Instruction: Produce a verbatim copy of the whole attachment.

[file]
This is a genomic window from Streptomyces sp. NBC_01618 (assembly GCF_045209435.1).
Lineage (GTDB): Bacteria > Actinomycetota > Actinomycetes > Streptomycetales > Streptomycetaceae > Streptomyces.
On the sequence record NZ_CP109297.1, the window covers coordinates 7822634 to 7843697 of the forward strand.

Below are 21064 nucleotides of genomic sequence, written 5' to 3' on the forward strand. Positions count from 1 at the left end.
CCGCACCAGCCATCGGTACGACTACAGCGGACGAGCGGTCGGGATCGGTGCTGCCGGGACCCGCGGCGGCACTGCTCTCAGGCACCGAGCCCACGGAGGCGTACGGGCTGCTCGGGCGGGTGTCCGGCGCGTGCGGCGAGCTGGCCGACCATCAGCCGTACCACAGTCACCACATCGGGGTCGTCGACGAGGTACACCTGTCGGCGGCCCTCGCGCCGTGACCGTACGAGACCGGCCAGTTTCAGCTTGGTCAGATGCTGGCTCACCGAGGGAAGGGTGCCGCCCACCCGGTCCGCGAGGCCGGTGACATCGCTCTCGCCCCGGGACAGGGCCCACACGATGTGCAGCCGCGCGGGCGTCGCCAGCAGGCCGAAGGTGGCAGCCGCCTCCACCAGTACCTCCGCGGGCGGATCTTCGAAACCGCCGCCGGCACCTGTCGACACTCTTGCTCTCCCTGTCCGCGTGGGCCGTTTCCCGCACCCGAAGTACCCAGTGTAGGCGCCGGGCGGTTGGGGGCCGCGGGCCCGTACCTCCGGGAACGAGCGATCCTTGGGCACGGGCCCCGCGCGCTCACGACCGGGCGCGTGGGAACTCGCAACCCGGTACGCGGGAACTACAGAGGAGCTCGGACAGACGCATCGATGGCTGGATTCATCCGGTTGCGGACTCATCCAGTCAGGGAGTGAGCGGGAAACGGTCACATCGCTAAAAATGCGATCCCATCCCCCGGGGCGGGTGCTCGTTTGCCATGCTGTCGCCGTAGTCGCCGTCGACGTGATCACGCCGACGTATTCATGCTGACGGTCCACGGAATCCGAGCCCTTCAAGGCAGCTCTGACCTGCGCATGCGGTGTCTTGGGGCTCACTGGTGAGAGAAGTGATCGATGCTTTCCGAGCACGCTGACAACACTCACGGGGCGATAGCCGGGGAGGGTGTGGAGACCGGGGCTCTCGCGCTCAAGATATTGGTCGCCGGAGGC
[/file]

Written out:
This is a genomic window from Streptomyces sp. NBC_01618 (assembly GCF_045209435.1).
Lineage (GTDB): Bacteria > Actinomycetota > Actinomycetes > Streptomycetales > Streptomycetaceae > Streptomyces.
On the sequence record NZ_CP109297.1, the window covers coordinates 7822634 to 7843697 of the forward strand.

Below are 21064 nucleotides of genomic sequence, written 5' to 3' on the forward strand. Positions count from 1 at the left end.
CCGCACCAGCCATCGGTACGACTACAGCGGACGAGCGGTCGGGATCGGTGCTGCCGGGACCCGCGGCGGCACTGCTCTCAGGCACCGAGCCCACGGAGGCGTACGGGCTGCTCGGGCGGGTGTCCGGCGCGTGCGGCGAGCTGGCCGACCATCAGCCGTACCACAGTCACCACATCGGGGTCGTCGACGAGGTACACCTGTCGGCGGCCCTCGCGCCGTGACCGTACGAGACCGGCCAGTTTCAGCTTGGTCAGATGCTGGCTCACCGAGGGAAGGGTGCCGCCCACCCGGTCCGCGAGGCCGGTGACATCGCTCTCGCCCCGGGACAGGGCCCACACGATGTGCAGCCGCGCGGGCGTCGCCAGCAGGCCGAAGGTGGCAGCCGCCTCCACCAGTACCTCCGCGGGCGGATCTTCGAAACCGCCGCCGGCACCTGTCGACACTCTTGCTCTCCCTGTCCGCGTGGGCCGTTTCCCGCACCCGAAGTACCCAGTGTAGGCGCCGGGCGGTTGGGGGCCGCGGGCCCGTACCTCCGGGAACGAGCGATCCTTGGGCACGGGCCCCGCGCGCTCACGACCGGGCGCGTGGGAACTCGCAACCCGGTACGCGGGAACTACAGAGGAGCTCGGACAGACGCATCGATGGCTGGATTCATCCGGTTGCGGACTCATCCAGTCAGGGAGTGAGCGGGAAACGGTCACATCGCTAAAAATGCGATCCCATCCCCCGGGGCGGGTGCTCGTTTGCCATGCTGTCGCCGTAGTCGCCGTCGACGTGATCACGCCGACGTATTCATGCTGACGGTCCACGGAATCCGAGCCCTTCAAGGCAGCTCTGACCTGCGCATGCGGTGTCTTGGGGCTCACTGGTGAGAGAAGTGATCGATGCTTTCCGAGCACGCTGACAACACTCACGGGGCGATAGCCGGGGAGGGTGTGGAGACCGGGGCTCTCGCGCTCAAGATATTGGTCGCCGGAGGC